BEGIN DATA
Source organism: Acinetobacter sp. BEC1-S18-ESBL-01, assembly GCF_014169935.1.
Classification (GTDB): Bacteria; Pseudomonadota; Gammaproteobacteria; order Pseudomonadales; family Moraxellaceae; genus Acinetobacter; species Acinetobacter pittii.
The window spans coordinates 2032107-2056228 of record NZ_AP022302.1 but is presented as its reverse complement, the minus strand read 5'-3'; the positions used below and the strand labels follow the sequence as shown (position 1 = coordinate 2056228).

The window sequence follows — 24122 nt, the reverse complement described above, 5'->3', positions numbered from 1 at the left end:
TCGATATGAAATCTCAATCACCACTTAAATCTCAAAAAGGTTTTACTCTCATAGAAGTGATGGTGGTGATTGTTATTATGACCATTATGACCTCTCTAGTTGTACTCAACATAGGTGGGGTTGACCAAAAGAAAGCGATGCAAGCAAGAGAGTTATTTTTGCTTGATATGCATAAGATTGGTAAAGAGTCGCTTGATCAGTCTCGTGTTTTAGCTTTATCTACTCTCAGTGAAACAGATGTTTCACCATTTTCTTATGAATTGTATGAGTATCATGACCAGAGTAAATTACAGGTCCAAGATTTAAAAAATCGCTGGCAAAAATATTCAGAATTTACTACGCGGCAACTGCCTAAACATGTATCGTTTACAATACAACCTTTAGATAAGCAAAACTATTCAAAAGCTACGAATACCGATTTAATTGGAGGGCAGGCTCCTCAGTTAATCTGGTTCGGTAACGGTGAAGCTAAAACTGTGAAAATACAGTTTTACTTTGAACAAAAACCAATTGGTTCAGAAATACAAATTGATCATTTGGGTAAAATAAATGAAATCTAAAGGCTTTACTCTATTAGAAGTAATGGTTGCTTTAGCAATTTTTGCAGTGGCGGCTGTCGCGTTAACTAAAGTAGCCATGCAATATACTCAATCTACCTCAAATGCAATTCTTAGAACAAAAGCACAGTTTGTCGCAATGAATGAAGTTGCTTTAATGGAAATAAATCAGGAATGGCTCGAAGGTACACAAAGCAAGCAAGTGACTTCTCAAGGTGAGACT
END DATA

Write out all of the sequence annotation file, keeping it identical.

Source organism: Acinetobacter sp. BEC1-S18-ESBL-01, assembly GCF_014169935.1.
Classification (GTDB): Bacteria; Pseudomonadota; Gammaproteobacteria; order Pseudomonadales; family Moraxellaceae; genus Acinetobacter; species Acinetobacter pittii.
The window spans coordinates 2032107-2056228 of record NZ_AP022302.1 but is presented as its reverse complement, the minus strand read 5'-3'; the positions used below and the strand labels follow the sequence as shown (position 1 = coordinate 2056228).

The window sequence follows — 24122 nt, the reverse complement described above, 5'->3', positions numbered from 1 at the left end:
TCGATATGAAATCTCAATCACCACTTAAATCTCAAAAAGGTTTTACTCTCATAGAAGTGATGGTGGTGATTGTTATTATGACCATTATGACCTCTCTAGTTGTACTCAACATAGGTGGGGTTGACCAAAAGAAAGCGATGCAAGCAAGAGAGTTATTTTTGCTTGATATGCATAAGATTGGTAAAGAGTCGCTTGATCAGTCTCGTGTTTTAGCTTTATCTACTCTCAGTGAAACAGATGTTTCACCATTTTCTTATGAATTGTATGAGTATCATGACCAGAGTAAATTACAGGTCCAAGATTTAAAAAATCGCTGGCAAAAATATTCAGAATTTACTACGCGGCAACTGCCTAAACATGTATCGTTTACAATACAACCTTTAGATAAGCAAAACTATTCAAAAGCTACGAATACCGATTTAATTGGAGGGCAGGCTCCTCAGTTAATCTGGTTCGGTAACGGTGAAGCTAAAACTGTGAAAATACAGTTTTACTTTGAACAAAAACCAATTGGTTCAGAAATACAAATTGATCATTTGGGTAAAATAAATGAAATCTAAAGGCTTTACTCTATTAGAAGTAATGGTTGCTTTAGCAATTTTTGCAGTGGCGGCTGTCGCGTTAACTAAAGTAGCCATGCAATATACTCAATCTACCTCAAATGCAATTCTTAGAACAAAAGCACAGTTTGTCGCAATGAATGAAGTTGCTTTAATGGAAATAAATCAGGAATGGCTCGAAGGTACACAAAGCAAGCAAGTGACTTCTCAAGGTGAGACT